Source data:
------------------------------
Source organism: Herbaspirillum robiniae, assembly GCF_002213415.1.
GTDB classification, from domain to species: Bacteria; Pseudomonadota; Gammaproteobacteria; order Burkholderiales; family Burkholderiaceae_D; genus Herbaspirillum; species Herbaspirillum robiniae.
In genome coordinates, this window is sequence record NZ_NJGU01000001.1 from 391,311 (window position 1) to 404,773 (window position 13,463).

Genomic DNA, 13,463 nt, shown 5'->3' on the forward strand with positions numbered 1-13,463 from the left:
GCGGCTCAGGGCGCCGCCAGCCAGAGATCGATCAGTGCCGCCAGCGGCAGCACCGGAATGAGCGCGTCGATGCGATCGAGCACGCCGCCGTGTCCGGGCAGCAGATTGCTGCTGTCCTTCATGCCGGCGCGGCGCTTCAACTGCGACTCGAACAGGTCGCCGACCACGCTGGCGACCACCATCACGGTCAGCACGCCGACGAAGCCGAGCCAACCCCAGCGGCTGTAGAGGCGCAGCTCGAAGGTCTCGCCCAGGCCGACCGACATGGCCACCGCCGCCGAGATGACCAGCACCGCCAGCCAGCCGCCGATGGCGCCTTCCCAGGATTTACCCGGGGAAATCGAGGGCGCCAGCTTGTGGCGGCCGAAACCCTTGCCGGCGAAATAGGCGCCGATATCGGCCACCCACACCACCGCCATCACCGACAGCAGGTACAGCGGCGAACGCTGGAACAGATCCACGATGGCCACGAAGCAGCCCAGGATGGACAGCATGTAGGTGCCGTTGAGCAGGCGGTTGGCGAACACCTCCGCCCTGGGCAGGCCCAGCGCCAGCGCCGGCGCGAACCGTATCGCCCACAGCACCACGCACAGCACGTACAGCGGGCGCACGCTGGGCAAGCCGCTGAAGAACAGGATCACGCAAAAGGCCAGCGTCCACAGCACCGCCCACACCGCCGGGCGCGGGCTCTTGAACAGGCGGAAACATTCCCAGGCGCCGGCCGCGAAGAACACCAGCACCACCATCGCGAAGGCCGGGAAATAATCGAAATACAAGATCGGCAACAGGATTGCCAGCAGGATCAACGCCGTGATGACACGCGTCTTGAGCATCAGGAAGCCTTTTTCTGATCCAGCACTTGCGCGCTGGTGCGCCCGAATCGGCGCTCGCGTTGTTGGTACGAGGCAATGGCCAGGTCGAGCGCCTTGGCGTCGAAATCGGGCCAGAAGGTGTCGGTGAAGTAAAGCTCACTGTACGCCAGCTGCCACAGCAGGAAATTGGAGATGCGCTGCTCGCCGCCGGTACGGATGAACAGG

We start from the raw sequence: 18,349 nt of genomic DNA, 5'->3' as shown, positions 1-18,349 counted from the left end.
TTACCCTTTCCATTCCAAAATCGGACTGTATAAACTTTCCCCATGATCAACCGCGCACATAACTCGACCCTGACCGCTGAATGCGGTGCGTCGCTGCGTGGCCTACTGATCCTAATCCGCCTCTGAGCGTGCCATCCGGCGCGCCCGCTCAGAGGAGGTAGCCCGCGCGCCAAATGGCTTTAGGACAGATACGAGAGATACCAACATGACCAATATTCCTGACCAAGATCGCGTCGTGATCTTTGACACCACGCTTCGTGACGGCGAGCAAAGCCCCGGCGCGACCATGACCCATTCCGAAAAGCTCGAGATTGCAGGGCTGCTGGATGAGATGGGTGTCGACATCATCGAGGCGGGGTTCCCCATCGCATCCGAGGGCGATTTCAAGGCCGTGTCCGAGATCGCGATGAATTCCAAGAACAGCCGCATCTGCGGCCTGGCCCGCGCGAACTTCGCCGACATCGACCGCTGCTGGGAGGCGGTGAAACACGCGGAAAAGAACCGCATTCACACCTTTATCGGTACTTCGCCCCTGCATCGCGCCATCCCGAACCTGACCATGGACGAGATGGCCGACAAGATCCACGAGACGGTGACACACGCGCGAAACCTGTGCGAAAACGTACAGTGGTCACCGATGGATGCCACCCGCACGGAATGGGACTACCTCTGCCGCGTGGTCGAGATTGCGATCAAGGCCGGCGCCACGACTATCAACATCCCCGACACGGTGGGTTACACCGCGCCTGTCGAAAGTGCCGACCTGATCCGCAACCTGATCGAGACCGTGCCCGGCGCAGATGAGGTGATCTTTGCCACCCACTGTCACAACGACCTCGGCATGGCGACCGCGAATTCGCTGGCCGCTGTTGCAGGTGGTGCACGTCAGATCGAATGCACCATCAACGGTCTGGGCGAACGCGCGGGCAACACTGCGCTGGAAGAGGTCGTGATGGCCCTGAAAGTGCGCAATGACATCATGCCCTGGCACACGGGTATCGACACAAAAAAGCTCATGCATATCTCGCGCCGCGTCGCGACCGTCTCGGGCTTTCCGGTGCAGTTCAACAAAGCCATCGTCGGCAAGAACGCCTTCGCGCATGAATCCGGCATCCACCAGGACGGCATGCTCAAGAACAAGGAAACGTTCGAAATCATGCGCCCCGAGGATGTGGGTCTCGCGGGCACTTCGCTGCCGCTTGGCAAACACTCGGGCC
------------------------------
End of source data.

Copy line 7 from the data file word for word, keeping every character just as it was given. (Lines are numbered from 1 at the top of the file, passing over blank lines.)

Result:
TTACCCTTTCCATTCCAAAATCGGACTGTATAAACTTTCCCCATGATCAACCGCGCACATAACTCGACCCTGACCGCTGAATGCGGTGCGTCGCTGCGTGGCCTACTGATCCTAATCCGCCTCTGAGCGTGCCATCCGGCGCGCCCGCTCAGAGGAGGTAGCCCGCGCGCCAAATGGCTTTAGGACAGATACGAGAGATACCAACATGACCAATATTCCTGACCAAGATCGCGTCGTGATCTTTGACACCACGCTTCGTGACGGCGAGCAAAGCCCCGGCGCGACCATGACCCATTCCGAAAAGCTCGAGATTGCAGGGCTGCTGGATGAGATGGGTGTCGACATCATCGAGGCGGGGTTCCCCATCGCATCCGAGGGCGATTTCAAGGCCGTGTCCGAGATCGCGATGAATTCCAAGAACAGCCGCATCTGCGGCCTGGCCCGCGCGAACTTCGCCGACATCGACCGCTGCTGGGAGGCGGTGAAACACGCGGAAAAGAACCGCATTCACACCTTTATCGGTACTTCGCCCCTGCATCGCGCCATCCCGAACCTGACCATGGACGAGATGGCCGACAAGATCCACGAGACGGTGACACACGCGCGAAACCTGTGCGAAAACGTACAGTGGTCACCGATGGATGCCACCCGCACGGAATGGGACTACCTCTGCCGCGTGGTCGAGATTGCGATCAAGGCCGGCGCCACGACTATCAACATCCCCGACACGGTGGGTTACACCGCGCCTGTCGAAAGTGCCGACCTGATCCGCAACCTGATCGAGACCGTGCCCGGCGCAGATGAGGTGATCTTTGCCACCCACTGTCACAACGACCTCGGCATGGCGACCGCGAATTCGCTGGCCGCTGTTGCAGGTGGTGCACGTCAGATCGAATGCACCATCAACGGTCTGGGCGAACGCGCGGGCAACACTGCGCTGGAAGAGGTCGTGATGGCCCTGAAAGTGCGCAATGACATCATGCCCTGGCACACGGGTATCGACACAAAAAAGCTCATGCATATCTCGCGCCGCGTCGCGACCGTCTCGGGCTTTCCGGTGCAGTTCAACAAAGCCATCGTCGGCAAGAACGCCTTCGCGCATGAATCCGGCATCCACCAGGACGGCATGCTCAAGAACAAGGAAACGTTCGAAATCATGCGCCCCGAGGATGTGGGTCTCGCGGGCACTTCGCTGCCGCTTGGCAAACACTCGGGCC